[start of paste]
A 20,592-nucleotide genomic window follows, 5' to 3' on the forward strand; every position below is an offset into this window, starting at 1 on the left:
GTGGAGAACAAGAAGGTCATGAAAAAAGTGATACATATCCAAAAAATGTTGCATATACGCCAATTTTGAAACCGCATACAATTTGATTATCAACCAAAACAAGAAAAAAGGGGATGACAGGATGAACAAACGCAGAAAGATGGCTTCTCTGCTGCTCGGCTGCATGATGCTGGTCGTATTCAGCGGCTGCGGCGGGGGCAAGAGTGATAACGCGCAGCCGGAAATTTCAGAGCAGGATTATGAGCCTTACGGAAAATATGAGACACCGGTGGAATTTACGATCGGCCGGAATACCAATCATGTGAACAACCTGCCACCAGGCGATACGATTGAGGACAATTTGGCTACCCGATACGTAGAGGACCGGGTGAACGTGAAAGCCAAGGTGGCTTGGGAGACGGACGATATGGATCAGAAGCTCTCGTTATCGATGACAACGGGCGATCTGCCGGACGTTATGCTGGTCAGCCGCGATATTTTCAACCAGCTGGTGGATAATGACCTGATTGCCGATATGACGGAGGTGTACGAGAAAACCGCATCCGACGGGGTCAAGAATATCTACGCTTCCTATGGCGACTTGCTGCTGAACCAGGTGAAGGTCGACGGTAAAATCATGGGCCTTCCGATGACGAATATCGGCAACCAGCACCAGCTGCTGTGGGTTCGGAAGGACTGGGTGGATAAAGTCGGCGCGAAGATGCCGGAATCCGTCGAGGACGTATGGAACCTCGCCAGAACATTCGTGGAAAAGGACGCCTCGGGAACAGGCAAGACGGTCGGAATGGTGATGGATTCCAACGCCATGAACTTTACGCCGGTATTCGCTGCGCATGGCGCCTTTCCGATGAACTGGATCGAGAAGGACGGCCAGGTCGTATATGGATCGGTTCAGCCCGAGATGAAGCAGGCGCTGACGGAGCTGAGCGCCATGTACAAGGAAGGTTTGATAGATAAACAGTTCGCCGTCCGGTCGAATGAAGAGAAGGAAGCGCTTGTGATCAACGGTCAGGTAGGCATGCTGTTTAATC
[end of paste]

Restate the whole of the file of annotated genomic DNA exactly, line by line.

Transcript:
A 20,592-nucleotide genomic window follows, 5' to 3' on the forward strand; every position below is an offset into this window, starting at 1 on the left:
GTGGAGAACAAGAAGGTCATGAAAAAAGTGATACATATCCAAAAAATGTTGCATATACGCCAATTTTGAAACCGCATACAATTTGATTATCAACCAAAACAAGAAAAAAGGGGATGACAGGATGAACAAACGCAGAAAGATGGCTTCTCTGCTGCTCGGCTGCATGATGCTGGTCGTATTCAGCGGCTGCGGCGGGGGCAAGAGTGATAACGCGCAGCCGGAAATTTCAGAGCAGGATTATGAGCCTTACGGAAAATATGAGACACCGGTGGAATTTACGATCGGCCGGAATACCAATCATGTGAACAACCTGCCACCAGGCGATACGATTGAGGACAATTTGGCTACCCGATACGTAGAGGACCGGGTGAACGTGAAAGCCAAGGTGGCTTGGGAGACGGACGATATGGATCAGAAGCTCTCGTTATCGATGACAACGGGCGATCTGCCGGACGTTATGCTGGTCAGCCGCGATATTTTCAACCAGCTGGTGGATAATGACCTGATTGCCGATATGACGGAGGTGTACGAGAAAACCGCATCCGACGGGGTCAAGAATATCTACGCTTCCTATGGCGACTTGCTGCTGAACCAGGTGAAGGTCGACGGTAAAATCATGGGCCTTCCGATGACGAATATCGGCAACCAGCACCAGCTGCTGTGGGTTCGGAAGGACTGGGTGGATAAAGTCGGCGCGAAGATGCCGGAATCCGTCGAGGACGTATGGAACCTCGCCAGAACATTCGTGGAAAAGGACGCCTCGGGAACAGGCAAGACGGTCGGAATGGTGATGGATTCCAACGCCATGAACTTTACGCCGGTATTCGCTGCGCATGGCGCCTTTCCGATGAACTGGATCGAGAAGGACGGCCAGGTCGTATATGGATCGGTTCAGCCCGAGATGAAGCAGGCGCTGACGGAGCTGAGCGCCATGTACAAGGAAGGTTTGATAGATAAACAGTTCGCCGTCCGGTCGAATGAAGAGAAGGAAGCGCTTGTGATCAACGGTCAGGTAGGCATGCTGTTTAATC